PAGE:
Quantitative dual-energy CT imaging for cancer imaging and radiation therapy applications Optimal planning and delivery of proton therapy and brachytherapy dose distributions for cancer treatment require accurate knowledge of the radiological properties (photon cross sections and charged-particle stopping powers) of tissue near the target volume and organs at risk. For proton therapy, uncertainties in stopping power maps measured by conventional single-energy computed tomography (CT) imaging necessitate use of range uncertainty margins of 3.5% that hinder sparing of adjacent organs at risk, thereby compromising treatment effectiveness. Current 125I, 103Pd, and electronic brachytherapy planning practice ignore deviations of tissue composition from liquid water, giving rise to 10%-100% dose delivery errors. While model-based dose- calculation engines are available, methods for accurate in vivo characterization of tissue inhomogeneities are urgently needed to eliminate these large dose specification uncertainties. In principle, dual-energy CT can provide more accurate material composition information, but to date clinical implementation has been limited by sensitivity to CT noise and artifacts. We have developed iterative dual-energy x-ray CT image reconstruction algorithms, incorporating realistic models of CT acquisition physics and measurement noise. Our promising preliminary results demonstrate tissue cross section maps that are more accurate and have lower uncertainty than either post-reconstruction dual- energy CT mapping processes or state-of-the-art single-energy stoichiometric tissue property mapping. We hypothesize that treatment plans based on these more accurate in vivo tissue cross section will decrease dose delivery uncertainty and improve plan optimality, leading to measureable reductions in normal tissue complications relative to tumor control achieved. We propose to conduct a virtual clinical trial based on modified treatment plans to demonstrate these improvements. Our proposal consists of three specific aims: 1) To implement and validate clinically usable dual-energy CT cross-section mapping processes for conventional multi-slice CT imaging systems used for radiotherapy simulation and treatment verification; 2) To evaluate intra-organ and inter-patient variations in radiological quantities and utilize these data to evaluate dose-delivery errors for proton therapy and low-energy brachytherapy; 3) To conduct a prospective virtual clinical trial to assess the impact of dual-energy CT tissue property mapping on plan quality, dose-delivery accuracy, and simulated patient outcomes for locally advanced lung and head-and-neck cancer patients treated with proton therapy. Our team of experienced collaborators will quantify the achievable accuracy for clinical tissue composition obtained by the combination of dual-energy CT and advanced reconstruction algorithms, and estimate how incorporation of this information improves treatment planning and patient outcomes. This work will translate the benefits of new technologies closer to clinical deployment.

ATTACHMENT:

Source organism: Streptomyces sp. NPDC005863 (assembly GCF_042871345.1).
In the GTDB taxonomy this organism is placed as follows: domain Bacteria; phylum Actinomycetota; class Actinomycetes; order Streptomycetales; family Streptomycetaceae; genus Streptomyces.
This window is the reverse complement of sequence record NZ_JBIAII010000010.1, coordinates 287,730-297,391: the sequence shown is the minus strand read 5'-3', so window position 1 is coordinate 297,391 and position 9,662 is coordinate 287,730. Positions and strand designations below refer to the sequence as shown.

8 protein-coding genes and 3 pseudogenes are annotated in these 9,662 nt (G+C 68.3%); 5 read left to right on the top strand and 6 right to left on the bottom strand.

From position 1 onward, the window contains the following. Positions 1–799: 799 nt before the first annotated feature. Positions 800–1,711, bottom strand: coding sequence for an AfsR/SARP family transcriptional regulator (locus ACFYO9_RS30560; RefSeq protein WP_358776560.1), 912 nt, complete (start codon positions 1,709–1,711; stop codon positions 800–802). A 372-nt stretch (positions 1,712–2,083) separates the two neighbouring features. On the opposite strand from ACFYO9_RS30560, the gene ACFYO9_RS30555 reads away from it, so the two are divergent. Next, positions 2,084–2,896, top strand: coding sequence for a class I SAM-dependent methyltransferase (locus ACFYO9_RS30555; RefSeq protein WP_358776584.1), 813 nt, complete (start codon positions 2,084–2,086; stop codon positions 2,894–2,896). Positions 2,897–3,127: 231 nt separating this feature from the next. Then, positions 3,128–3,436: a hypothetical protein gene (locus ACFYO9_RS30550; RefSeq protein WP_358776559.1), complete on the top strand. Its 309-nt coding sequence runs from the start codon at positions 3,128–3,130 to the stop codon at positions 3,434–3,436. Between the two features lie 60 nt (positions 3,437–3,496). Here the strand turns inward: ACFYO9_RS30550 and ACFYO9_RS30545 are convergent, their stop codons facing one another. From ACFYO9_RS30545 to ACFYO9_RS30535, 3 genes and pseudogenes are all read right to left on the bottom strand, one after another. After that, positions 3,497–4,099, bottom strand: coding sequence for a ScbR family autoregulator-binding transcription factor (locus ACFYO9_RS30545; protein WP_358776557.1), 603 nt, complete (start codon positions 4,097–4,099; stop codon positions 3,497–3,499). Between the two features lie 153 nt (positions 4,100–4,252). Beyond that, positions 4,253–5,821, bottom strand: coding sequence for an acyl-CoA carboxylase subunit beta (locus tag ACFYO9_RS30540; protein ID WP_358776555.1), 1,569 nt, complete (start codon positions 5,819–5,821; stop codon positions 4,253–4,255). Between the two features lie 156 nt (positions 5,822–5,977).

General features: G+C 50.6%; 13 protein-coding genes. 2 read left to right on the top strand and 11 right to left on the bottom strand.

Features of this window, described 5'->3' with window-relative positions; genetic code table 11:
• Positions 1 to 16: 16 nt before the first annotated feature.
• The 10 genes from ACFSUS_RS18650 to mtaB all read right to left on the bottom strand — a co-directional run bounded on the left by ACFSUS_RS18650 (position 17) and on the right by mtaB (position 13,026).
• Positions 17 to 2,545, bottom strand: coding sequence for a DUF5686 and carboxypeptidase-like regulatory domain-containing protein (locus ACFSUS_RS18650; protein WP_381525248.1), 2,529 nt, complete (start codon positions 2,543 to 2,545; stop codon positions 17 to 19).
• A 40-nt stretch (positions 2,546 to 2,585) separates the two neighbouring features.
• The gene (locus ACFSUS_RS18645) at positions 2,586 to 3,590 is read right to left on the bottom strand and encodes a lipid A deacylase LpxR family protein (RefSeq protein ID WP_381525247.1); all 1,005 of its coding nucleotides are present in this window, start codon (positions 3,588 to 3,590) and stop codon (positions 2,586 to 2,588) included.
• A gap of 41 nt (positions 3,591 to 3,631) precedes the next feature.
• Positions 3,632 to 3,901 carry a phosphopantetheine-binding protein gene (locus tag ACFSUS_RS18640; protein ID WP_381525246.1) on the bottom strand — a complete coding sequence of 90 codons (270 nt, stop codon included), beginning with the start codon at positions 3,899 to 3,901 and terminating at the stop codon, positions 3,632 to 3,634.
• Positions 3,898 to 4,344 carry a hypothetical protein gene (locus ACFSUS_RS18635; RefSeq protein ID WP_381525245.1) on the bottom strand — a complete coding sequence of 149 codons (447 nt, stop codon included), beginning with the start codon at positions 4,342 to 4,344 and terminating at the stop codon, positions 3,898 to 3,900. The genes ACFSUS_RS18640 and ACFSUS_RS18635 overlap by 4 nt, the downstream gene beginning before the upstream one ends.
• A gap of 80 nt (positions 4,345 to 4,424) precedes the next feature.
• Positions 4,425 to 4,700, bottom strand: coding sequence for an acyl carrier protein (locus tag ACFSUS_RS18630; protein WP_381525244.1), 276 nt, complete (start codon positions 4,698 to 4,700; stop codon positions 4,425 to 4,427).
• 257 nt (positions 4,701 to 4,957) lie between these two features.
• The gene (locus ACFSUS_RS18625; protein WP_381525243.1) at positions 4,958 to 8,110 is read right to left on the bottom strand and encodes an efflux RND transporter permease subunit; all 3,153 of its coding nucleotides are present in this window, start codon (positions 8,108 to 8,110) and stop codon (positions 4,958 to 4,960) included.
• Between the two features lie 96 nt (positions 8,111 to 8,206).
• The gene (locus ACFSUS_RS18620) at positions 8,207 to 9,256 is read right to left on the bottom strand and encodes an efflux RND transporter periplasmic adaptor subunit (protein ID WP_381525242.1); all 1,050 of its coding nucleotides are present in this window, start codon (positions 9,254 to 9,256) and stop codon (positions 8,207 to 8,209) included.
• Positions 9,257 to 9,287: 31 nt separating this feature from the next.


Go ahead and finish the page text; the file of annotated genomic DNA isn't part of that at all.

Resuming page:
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We will combine advanced reconstruction software with data collected by dual-energy CT scanners to improve estimates of tissue composition accuracy for cancer tumors and surrounding organs. This information will be used to create more accurate radiation dose delivery in proton therapy and low-energy brachytherapy treatments, which will improve outcomes and reduce side effects for cancer patients.

National Institute of Health (NIH)
National Cancer Institute (NCI)
Research Project (R01)
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Radiation Therapeutics and Biology Study Section (RTB)
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Capala, Jacek
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Washington University
Engineering (All Types)
Schools of Engineering
Saint Louis
United States
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Han, Dong; Porras-Chaverri, Mariela A; O'Sullivan, Joseph A et al. (2017) Technical Note: On the accuracy of parametric two-parameter photon cross-section models in dual-energy CT applications. Med Phys 44:2438-2446